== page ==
A child that should be born to him by me.

Now Laius—so at least report affirmed—

Was murdered on a day by highwaymen,

No natives, at a spot where three roads meet.

As for the child, it was but three days old,

When Laius, its ankles pierced and pinned

Together, gave it to be cast away

By others on the trackless mountain side.

So then Apollo brought it not to pass

The child should be his father's murderer,

Or the dread terror find accomplishment,

And Laius be slain by his own son.

Such was the prophet's horoscope. O king,

Regard it not. Whate'er the god deems fit

To search, himself unaided will reveal.

––––––––

OEDIPUS

What memories, what wild tumult of the soul

Came o'er me, lady, as I heard thee speak!

––––––––

JOCASTA

What mean'st thou? What has shocked and startled thee?

––––––––

OEDIPUS

Methought I heard thee say that Laius

Was murdered at the meeting of three roads.

––––––––

JOCASTA

So ran the story that is current still.

––––––––

OEDIPUS

Where did this happen? Dost thou know the place?

––––––––

JOCASTA

Phocis the land is called; the spot is where

Branch roads from Delphi and from Daulis meet.

––––––––

OEDIPUS

And how long is it since these things befell?

––––––––

JOCASTA

'Twas but a brief while were thou wast proclaimed

Our country's ruler that the news was brought.

––––––––

OEDIPUS

O Zeus, what hast thou willed to do with me!

––––––––

JOCASTA

What is it, Oedipus, that moves thee so?

––––––––

OEDIPUS

Ask me not yet; tell me the build and height

Of Laius? Was he still in manhood's prime?

––––––––

JOCASTA

Tall was he, and his hair was lightly strewn

With silver; and not unlike thee in form.

––––––––

OEDIPUS

O woe is me! Mehtinks unwittingly

I laid but now a dread curse on myself.

––––––––

JOCASTA

What say'st thou? When I look upon thee, my king,

I tremble.

––––––––

OEDIPUS

'Tis a dread presentiment

That in the end the seer will prove not blind.

One further question to resolve my doubt.

––––––––

JOCASTA

I quail; but ask, and I will answer all.

––––––––

OEDIPUS

Had he but few attendants or a train

Of armed retainers with him, like a prince?

––––––––

JOCASTA

They were but five in all, and one of them

A herald; Laius in a mule-car rode.

––––––––

OEDIPUS

Alas! 'tis clear as noonday now. But say,

Lady, who carried this report to Thebes?

––––––––

JOCASTA

A serf, the sole survivor who returned.

––––––––

OEDIPUS

Haply he is at hand or in the house?

––––––––

JOCASTA

No, for as soon as he returned and found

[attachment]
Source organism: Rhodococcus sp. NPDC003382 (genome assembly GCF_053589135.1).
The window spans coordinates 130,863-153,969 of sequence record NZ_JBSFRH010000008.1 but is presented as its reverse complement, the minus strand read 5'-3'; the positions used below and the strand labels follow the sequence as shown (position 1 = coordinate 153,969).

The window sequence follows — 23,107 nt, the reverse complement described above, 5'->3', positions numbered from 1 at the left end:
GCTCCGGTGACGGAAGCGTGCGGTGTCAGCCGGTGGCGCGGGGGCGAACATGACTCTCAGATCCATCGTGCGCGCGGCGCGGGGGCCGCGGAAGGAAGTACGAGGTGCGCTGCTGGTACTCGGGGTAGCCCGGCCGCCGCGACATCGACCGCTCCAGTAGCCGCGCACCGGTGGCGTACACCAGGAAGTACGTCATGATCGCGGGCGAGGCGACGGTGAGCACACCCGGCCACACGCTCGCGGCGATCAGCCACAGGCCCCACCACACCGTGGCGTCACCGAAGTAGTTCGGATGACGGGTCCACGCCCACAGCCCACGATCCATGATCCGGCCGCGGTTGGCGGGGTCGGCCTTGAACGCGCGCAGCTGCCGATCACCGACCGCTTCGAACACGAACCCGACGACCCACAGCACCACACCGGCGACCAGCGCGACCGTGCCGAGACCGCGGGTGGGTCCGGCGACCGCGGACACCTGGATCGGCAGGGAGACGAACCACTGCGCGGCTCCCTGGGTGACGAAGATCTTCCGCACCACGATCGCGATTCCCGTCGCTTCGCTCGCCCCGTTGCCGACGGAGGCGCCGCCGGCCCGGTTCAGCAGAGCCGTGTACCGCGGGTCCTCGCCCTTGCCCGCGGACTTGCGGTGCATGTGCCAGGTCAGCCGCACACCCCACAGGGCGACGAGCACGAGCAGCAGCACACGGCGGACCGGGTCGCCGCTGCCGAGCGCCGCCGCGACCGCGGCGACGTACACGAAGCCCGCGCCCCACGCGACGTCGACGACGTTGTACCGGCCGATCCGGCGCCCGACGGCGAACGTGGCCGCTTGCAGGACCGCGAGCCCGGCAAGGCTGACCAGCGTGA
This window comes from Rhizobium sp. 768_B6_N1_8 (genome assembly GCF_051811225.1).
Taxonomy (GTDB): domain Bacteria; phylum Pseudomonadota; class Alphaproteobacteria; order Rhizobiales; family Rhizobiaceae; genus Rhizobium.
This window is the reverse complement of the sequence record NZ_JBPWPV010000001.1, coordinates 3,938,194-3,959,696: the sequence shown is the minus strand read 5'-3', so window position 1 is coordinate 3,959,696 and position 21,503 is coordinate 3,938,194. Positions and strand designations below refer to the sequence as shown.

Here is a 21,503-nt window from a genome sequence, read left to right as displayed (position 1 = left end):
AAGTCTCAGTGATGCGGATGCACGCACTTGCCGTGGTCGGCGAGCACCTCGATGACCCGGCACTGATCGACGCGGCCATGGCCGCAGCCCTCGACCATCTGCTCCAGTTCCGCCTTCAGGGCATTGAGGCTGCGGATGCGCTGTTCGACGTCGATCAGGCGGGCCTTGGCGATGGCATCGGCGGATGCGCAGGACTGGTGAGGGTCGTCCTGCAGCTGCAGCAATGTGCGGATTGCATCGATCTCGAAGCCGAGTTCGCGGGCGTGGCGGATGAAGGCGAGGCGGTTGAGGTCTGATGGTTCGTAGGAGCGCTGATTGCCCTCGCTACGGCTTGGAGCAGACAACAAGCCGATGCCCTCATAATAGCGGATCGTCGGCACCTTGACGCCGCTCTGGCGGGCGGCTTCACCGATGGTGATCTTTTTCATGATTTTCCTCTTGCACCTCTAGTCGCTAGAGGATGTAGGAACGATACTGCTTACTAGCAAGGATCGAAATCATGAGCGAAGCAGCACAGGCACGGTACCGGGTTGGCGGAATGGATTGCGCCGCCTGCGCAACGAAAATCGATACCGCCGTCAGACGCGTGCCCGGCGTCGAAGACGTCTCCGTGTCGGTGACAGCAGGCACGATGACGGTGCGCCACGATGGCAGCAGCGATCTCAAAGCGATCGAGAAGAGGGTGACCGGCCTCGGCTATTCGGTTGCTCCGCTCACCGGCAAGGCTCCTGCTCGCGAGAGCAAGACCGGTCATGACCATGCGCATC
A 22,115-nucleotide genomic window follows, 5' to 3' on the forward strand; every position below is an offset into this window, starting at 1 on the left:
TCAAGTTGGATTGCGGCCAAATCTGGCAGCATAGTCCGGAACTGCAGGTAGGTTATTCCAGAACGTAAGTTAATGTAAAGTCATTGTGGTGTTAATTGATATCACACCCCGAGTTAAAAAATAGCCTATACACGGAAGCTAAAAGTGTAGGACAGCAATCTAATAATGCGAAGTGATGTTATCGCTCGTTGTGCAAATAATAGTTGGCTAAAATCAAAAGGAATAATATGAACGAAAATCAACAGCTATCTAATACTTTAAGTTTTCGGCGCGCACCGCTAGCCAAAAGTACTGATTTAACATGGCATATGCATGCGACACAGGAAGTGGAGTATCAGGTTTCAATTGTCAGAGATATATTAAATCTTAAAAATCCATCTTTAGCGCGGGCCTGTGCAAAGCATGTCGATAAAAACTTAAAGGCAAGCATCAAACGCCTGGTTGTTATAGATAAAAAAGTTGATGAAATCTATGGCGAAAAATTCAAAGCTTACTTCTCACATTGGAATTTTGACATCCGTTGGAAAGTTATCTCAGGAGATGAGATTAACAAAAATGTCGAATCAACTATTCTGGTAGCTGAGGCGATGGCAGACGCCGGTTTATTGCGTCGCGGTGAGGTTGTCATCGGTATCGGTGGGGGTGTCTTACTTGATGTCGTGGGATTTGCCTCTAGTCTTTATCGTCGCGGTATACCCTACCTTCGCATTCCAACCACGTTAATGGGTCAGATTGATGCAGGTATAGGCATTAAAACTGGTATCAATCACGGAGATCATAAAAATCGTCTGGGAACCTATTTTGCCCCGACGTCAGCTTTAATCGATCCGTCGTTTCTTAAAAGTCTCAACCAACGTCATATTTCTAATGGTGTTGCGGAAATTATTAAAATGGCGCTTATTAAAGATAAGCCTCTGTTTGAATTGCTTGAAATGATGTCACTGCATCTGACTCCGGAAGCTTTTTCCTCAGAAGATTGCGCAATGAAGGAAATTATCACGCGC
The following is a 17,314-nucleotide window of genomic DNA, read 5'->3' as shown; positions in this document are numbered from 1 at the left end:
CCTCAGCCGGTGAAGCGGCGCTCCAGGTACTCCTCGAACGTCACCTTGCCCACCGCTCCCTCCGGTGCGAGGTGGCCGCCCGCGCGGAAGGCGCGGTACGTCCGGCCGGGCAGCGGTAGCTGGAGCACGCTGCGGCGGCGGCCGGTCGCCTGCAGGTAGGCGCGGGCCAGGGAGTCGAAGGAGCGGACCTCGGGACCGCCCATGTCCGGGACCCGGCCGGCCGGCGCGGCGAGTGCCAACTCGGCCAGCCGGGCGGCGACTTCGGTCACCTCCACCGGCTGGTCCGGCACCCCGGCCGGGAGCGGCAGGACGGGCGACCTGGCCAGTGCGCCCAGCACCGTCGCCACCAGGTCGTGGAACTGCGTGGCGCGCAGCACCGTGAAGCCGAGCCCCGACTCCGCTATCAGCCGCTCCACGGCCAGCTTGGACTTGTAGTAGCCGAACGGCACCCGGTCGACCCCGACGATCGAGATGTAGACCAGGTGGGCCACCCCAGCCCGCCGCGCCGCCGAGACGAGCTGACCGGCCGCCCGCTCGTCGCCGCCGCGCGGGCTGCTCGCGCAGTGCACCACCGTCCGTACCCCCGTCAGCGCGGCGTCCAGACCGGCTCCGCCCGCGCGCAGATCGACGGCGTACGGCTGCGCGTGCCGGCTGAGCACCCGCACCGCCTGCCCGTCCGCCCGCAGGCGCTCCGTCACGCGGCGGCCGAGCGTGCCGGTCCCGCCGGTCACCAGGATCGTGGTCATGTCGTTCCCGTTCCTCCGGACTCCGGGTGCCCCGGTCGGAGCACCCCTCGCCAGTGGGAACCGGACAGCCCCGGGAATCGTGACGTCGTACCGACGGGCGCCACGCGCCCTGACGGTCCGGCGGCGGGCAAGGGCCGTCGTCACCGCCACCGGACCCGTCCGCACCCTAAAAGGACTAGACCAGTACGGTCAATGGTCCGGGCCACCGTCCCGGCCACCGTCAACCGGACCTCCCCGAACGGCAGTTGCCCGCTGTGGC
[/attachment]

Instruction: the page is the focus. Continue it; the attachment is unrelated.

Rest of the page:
Thee reigning in the stead of Laius slain,

He clasped my hand and supplicated me

To send him to the alps and pastures, where

He might be farthest from the sight of Thebes.

And so I sent him. 'Twas an honest slave

And well deserved some better recompense.

––––––––

OEDIPUS

Fetch him at once. I fain would see the man.

––––––––

JOCASTA

He shall be brought; but wherefore summon him?

––––––––

OEDIPUS

Lady, I fear my tongue has overrun

Discretion; therefore I would question him.

––––––––

JOCASTA

Well, he shall come, but may not I too claim

To share the burden of thy heart, my king?

––––––––

OEDIPUS

And thou shalt not be frustrate of thy wish.

Now my imaginings have gone so far.

Who has a higher claim that thou to hear

My tale of dire adventures? Listen then.

My sire was Polybus of Corinth, and

My mother Merope, a Dorian;

And I was held the foremost citizen,

Till a strange thing befell me, strange indeed,

Yet scarce deserving all the heat it stirred.

A roisterer at some banquet, flown with wine,

Shouted "Thou art not true son of thy sire."

It irked me, but I stomached for the nonce

The insult; on the morrow I sought out

My mother and my sire and questioned them.

They were indignant at the random slur

Cast on my parentage and did their best

To comfort me, but still the venomed barb

Rankled, for still the scandal spread and grew.

So privily without their leave I went

To Delphi, and Apollo sent me back

Baulked of the knowledge that I came to seek.

But other grievous things he prophesied,

Woes, lamentations, mourning, portents dire;

To wit I should defile my mother's bed

And raise up seed too loathsome to behold,

And slay the father from whose loins I sprang.

Then, lady,—thou shalt hear the very truth—

As I drew near the triple-branching roads,

A herald met me and a man who sat

In a car drawn by colts—as in thy tale—

The man in front and the old man himself

Threatened to thrust me rudely from the path,

Then jostled by the charioteer in wrath

I struck him, and the old man, seeing this,

Watched till I passed and from his car brought down

Full on my head the double-pointed goad.

Yet was I quits with him and more; one stroke

Of my good staff sufficed to fling him clean

Out of the chariot seat and laid him prone.

And so I slew them every one. But if

Betwixt this stranger there was aught in common

With Laius, who more miserable than I,

What mortal could you find more god-abhorred?

Wretch whom no sojourner, no citizen

May harbor or address, whom all are bound